A pit bull that allegedly mauled to death a Shih Tzu in Springs last week will be euthanized on Wednesday, as its owner is being held responsible in court.
Lola, a 7-year-old Shih Tzu, died instantly, her owner Wendy Marks said by phone, when a neighbor's pit bull got loose and attacked her dog on her Copeces Lane property on Thursday night at about 11:15 p.m.
Christine Hawkins, the owner of the pit bull, named Thunder, signed off on euthanasia. She had until Wednesday at 2 p.m., at which time a judge would have decided in a hearing at East Hampton Town Justice Court.
Hawkins was also charged with four violations — having a dangerous dog, under the Agricultural and Markets law, and dog at large, property damage, and harassment by dog, all under the town code, according to court records.
Marks said the dog's owner was the subject of 25 complaints — mainly for incessant barking — from neighbors since moving into the rental house two years ago. She said she was always afraid something tragic would happen.
Her friend, Lynn Joffe, was holding Lola in her arms, walking up to Marks' front door at her house after they just arrived to celebrate Joffe's birthday. Joffe dropped a bag of carrots on the walkway and she bent down to pick them up, and placed Lola, who was attached by a leash, on the walk.
Just then, Joffe said, she heard a "swoosh" sound and out of the corner of her eye she saw the black and white pitbull lunge for Lola's neck, just about 12-inches from Joffe's face.
The dog, named Thunder, thrashed Lola's 11-pound body back and forth. Joffe heard one "screech" come from Lola. "I knew immediately this dog was dead," Joffe said.
Marks, who also caught the first glimpse of Thunder on her property just as the attack began, retreated with her other dog, a Shih Tzu named Henry, into her car, about four feet from where the attack was occurring. Joffe dropped Lola's leash and sought shelter too. At one point the two friends and Henry were cowering on the same passenger seat, screaming for help from anyone who could hear, she said.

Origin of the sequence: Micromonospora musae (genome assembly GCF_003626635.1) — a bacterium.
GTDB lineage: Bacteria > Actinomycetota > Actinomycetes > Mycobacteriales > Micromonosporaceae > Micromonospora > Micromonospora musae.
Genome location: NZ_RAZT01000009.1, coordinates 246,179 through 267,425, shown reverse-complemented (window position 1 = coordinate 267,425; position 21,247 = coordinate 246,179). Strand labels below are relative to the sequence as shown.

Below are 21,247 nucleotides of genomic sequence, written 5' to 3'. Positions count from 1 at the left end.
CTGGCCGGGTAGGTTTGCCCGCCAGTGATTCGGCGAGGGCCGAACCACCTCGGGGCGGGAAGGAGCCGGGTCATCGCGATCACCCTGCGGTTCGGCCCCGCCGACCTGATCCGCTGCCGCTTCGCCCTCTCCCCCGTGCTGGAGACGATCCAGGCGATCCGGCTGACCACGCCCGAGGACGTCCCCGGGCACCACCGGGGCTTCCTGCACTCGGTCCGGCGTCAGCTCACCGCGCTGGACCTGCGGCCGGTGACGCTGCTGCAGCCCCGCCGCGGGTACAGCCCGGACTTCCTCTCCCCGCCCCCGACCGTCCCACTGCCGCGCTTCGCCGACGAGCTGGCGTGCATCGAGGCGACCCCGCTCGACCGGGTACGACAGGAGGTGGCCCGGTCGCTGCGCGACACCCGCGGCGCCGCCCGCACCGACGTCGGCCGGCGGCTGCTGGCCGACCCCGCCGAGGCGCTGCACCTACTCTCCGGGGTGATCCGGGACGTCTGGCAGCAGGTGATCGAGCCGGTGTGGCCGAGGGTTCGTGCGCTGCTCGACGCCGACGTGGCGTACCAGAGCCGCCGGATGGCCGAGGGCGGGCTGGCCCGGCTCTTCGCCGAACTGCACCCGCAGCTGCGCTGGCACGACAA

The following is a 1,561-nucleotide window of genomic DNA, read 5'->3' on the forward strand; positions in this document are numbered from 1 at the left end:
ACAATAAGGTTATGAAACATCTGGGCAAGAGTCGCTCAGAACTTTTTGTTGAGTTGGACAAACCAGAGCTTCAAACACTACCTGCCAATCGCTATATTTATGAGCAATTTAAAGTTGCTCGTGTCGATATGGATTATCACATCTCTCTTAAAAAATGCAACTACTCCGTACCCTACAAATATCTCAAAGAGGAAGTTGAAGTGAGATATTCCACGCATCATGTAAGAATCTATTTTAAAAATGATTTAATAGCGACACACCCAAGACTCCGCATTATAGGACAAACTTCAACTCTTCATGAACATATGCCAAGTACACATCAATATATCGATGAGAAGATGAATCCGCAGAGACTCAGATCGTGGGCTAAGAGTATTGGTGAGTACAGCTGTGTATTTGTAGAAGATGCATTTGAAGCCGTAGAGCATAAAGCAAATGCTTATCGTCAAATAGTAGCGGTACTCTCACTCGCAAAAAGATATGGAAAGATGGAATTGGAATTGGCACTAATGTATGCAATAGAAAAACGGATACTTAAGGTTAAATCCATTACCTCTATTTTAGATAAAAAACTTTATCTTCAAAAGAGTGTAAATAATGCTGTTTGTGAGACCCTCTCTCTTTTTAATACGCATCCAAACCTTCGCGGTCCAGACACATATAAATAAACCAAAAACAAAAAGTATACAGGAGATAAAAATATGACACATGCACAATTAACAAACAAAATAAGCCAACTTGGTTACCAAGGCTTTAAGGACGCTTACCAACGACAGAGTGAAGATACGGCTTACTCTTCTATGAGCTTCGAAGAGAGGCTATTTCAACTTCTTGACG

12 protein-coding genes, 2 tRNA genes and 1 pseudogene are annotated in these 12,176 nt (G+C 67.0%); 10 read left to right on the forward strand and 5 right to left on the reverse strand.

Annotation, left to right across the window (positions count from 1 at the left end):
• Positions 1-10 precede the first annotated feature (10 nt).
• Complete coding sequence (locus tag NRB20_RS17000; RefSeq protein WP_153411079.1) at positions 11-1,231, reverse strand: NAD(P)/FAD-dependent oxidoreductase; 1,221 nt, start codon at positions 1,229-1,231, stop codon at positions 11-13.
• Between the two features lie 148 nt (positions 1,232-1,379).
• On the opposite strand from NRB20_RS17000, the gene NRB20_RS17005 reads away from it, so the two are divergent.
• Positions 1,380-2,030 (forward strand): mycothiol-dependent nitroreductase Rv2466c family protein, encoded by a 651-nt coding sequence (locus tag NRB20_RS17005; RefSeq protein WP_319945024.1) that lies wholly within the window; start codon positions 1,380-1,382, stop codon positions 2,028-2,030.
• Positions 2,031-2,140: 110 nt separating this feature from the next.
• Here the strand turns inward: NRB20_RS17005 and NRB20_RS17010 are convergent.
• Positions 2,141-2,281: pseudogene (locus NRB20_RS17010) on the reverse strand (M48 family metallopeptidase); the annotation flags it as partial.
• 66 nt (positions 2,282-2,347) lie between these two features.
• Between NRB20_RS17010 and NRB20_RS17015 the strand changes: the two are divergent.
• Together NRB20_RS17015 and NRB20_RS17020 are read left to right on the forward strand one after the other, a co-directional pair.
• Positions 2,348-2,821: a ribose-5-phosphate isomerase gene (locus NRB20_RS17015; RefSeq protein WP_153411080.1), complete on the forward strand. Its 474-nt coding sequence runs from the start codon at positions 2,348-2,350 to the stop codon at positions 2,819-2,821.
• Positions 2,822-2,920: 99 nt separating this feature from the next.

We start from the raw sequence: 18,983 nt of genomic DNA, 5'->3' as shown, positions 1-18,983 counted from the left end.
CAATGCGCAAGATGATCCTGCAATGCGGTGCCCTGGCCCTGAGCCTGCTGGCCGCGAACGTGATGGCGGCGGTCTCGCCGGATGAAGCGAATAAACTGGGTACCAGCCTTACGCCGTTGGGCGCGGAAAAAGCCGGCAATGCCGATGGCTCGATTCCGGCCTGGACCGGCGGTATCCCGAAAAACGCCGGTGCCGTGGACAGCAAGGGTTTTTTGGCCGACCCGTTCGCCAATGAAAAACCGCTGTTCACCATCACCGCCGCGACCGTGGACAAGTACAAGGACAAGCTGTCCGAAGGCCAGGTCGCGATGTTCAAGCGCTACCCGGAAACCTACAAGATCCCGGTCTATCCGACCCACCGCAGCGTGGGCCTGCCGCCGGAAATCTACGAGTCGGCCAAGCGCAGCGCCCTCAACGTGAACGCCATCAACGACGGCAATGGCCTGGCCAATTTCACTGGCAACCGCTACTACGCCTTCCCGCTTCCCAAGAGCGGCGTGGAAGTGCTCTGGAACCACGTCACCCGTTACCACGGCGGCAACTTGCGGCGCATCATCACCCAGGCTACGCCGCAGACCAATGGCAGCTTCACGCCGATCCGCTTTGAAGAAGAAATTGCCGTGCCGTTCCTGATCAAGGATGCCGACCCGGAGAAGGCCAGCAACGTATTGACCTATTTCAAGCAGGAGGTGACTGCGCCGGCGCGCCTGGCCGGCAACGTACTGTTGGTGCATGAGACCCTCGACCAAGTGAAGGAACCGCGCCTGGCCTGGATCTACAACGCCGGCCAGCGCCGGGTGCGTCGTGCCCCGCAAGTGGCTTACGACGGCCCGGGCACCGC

They called 911, while still witnessing the attack and honking the horn to try to scare Thunder off or alert neighbors. Though it was dark, an exterior sensor light illuminated the horror for them. "My little dog was being thrashed around like a rag doll," Marks said.
"I was watching her lose a little baby and I'm watching this little thing get murdered," Joffe said.
Marks had adopted Lola from the Animal Rescue Fund of the Hamptons in 2007, after learning about her on the news. She was one of 19 dogs rescued from squalor at a house in Mastic. She went from having urine-stained paws to picking out her own "princess bed" at Canine Ranch in East Hampton. She became Marks' lap dog.
Thunder eventually left Lola's limp body and began circling the car, before going back over to Lola's body. The two women didn't even realize, until later, that the sedan's hatchback trunk was left open during the fiasco. "It was a miracle that myself and my friend are alive," Marks said.
Two neighbors eventually came running with flashlights. A male neighbor was able to grab the dog by the collar, she said. East Hampton Town police then arrived.
Thunder's owner wasn't home and it wasn't clear how Thunder got out of the garage, where Marks said the dog was kept along with a Golden Retriever.
Marks is angry that more wasn't done in response to the 25 complaints she said were lodged since 2010. "What does it take?," she said, adding the victim could have been a person instead of Lola. "It could have been a jogger or the child across the street."
She even said she is going to sell her house because she doesn't feel safe there anymore.
Marks, and her neighbors, are now lobbying the town board to outlaw pit bulls in the Town of East Hampton and to create stiffer laws for irresponsible dog owners. They hope to call it "Lola's Law."
Hawkins will appear in justice court on July 30.